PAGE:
A new German study on coronavirus patients who recovered from the disease showed that there was a significant number of patients who developed heart conditions such as inflammation and cardiac involvement.
The study titled, 'Outcomes of Cardiovascular Magnetic Resonance Imaging in Patients Recently Recovered From Coronavirus Disease 2019 (COVID-19),' published in JAMA Cardiology on Monday, was led by Dr Valentina O. Puntmann, Deputy Head of Department and senior clinical investigator at the Institute for Experimental and Translational Cardiovascular Imaging at the University Hospital Frankfurt in Germany.
The subjects of the study were from the University Hospital Frankfurt COVID-19 Registry between the months of April to June. Using cardiac magnetic resonance (CMR), the researchers looked into the heart condition of 100 patients who previously had bouts with COVID-19. The CMR revealed that 78 of the patients had cardiovascular involvement while 60 patients exhibited myocardial inflammation. These findings were independent of any pre-existing medical condition that the patients may have had.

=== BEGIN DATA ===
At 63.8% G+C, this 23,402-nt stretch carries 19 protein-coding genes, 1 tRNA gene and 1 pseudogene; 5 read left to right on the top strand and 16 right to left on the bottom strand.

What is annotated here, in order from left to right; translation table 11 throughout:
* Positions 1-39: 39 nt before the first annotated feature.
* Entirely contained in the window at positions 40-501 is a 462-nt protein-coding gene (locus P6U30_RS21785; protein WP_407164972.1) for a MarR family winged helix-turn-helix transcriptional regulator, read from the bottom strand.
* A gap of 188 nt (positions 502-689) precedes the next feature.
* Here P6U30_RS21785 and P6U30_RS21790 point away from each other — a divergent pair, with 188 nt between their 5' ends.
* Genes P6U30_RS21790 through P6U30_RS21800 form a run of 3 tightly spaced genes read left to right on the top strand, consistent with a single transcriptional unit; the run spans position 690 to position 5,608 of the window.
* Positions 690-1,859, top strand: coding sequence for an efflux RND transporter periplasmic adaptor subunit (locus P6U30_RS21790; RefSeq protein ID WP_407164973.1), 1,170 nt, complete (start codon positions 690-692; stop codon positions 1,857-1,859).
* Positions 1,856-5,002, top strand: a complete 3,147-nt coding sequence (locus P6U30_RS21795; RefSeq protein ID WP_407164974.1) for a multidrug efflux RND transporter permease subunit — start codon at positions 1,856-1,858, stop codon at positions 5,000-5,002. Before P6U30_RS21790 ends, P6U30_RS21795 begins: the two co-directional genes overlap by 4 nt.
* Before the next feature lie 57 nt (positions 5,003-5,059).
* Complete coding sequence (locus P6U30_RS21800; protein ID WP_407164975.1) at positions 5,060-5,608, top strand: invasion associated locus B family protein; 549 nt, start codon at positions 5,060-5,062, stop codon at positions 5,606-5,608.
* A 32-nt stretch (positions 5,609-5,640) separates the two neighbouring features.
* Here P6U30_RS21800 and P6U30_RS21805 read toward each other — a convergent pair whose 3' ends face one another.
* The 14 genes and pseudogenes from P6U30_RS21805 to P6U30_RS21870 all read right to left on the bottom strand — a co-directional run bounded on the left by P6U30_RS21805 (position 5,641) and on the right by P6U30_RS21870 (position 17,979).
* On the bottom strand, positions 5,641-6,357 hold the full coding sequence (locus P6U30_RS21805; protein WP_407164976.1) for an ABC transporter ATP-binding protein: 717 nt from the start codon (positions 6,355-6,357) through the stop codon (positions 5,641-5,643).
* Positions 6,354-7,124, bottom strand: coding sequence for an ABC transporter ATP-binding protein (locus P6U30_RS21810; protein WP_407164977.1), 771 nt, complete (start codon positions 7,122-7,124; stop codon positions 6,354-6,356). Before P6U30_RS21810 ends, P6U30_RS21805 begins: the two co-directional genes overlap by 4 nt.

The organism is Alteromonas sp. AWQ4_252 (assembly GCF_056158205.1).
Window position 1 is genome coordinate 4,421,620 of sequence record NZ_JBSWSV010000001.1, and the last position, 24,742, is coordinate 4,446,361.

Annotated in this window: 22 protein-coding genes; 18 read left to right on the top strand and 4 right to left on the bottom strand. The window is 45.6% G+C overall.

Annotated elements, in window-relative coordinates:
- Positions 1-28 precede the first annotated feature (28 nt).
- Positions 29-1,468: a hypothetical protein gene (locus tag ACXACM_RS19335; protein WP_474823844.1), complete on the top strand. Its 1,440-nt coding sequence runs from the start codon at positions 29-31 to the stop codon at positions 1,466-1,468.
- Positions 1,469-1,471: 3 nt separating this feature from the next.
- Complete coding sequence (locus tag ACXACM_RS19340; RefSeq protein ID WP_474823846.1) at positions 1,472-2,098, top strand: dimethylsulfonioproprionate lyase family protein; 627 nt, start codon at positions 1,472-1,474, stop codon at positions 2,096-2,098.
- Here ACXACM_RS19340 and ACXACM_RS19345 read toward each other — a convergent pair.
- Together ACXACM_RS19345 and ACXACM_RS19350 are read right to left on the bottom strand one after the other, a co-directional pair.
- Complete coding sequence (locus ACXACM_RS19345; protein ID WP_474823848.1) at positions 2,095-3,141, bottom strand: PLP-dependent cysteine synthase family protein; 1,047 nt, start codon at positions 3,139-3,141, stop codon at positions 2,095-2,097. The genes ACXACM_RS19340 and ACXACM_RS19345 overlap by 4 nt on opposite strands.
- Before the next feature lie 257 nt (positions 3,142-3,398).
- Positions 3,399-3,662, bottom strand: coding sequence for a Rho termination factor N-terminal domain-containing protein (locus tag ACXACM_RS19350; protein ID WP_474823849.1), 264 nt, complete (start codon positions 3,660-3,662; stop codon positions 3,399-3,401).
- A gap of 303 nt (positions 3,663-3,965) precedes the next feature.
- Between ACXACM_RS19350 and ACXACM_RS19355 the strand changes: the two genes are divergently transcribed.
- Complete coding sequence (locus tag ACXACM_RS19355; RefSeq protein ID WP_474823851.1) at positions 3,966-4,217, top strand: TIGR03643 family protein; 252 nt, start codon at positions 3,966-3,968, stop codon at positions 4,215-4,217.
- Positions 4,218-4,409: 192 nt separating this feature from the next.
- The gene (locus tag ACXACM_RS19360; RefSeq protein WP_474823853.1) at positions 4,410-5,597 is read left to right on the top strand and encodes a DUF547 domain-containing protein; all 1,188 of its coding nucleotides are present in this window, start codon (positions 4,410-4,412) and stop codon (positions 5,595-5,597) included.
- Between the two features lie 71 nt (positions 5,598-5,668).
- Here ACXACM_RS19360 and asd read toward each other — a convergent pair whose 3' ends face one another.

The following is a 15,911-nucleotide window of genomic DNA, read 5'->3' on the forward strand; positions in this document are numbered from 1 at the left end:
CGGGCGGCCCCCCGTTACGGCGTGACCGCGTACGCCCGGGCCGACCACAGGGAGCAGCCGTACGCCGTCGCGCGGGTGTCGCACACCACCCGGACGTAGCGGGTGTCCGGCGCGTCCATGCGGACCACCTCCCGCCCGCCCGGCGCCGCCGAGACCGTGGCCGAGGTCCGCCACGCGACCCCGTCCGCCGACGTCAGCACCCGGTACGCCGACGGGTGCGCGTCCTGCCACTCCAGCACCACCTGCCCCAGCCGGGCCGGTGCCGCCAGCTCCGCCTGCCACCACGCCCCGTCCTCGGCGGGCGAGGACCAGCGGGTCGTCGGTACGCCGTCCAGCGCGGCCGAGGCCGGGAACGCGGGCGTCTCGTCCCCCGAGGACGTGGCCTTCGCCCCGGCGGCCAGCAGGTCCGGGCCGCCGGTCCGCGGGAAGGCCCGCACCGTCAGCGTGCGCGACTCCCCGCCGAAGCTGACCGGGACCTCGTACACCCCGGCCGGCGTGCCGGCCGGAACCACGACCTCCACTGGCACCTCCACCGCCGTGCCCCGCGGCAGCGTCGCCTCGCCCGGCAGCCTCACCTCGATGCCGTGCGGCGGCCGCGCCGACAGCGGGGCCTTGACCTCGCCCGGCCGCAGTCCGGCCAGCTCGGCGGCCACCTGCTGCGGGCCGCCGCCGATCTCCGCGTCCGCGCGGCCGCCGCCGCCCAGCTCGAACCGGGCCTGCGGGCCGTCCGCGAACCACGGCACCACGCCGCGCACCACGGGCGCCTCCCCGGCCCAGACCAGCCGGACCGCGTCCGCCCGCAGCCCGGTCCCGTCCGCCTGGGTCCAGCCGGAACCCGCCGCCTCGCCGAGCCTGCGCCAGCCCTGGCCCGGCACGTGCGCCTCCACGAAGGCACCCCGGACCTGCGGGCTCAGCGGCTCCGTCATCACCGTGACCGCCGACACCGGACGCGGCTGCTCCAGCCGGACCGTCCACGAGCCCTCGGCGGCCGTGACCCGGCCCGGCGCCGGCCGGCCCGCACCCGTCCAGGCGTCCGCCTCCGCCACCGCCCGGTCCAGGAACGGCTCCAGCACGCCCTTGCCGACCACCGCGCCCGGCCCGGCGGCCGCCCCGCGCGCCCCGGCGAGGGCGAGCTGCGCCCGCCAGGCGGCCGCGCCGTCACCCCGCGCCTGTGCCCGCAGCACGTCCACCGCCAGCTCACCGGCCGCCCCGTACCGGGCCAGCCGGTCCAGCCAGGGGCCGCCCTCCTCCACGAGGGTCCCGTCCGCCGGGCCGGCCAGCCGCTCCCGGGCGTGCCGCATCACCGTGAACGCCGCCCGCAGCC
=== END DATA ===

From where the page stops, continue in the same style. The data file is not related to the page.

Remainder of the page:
The researchers also found detectable levels of troponin in 71 patients. Troponin is a type of protein that could be found in the heart muscles. Five patients showed high levels of the said protein, which indicates damage to the heart. The authors also noted active inflammation in patients with "severe findings." The latter set of patients underwent biopsies of heart muscle tissue.
The authors said that their study gives an important insight into the prevalence of cardiac involvement in patients during the early convalescent stage. Their findings show that even patients who may not likely suffer from a pre-existing heart condition, and even did recover mostly at home, still indicated frequent cardiac inflammatory involvement. Surprisingly, their heart conditions showed similarity in terms of severity to that of the subgroup who were hospitalised.
One limitation of the study that the authors noted was that the results were not validated for use in younger patients, aged 18 and below. The patients neither represent asymptomatic COVID-19 patients, nor those who are in the acute COVID-19 infection stage.
Due to the findings of the study, the authors see the need for further investigation into the long-term cardiovascular effects of COVID-19. At the moment, the long-term effects cannot yet be determined. What most of the imaging findings indicate is an ongoing perimyocarditis after an infection from COVID-19.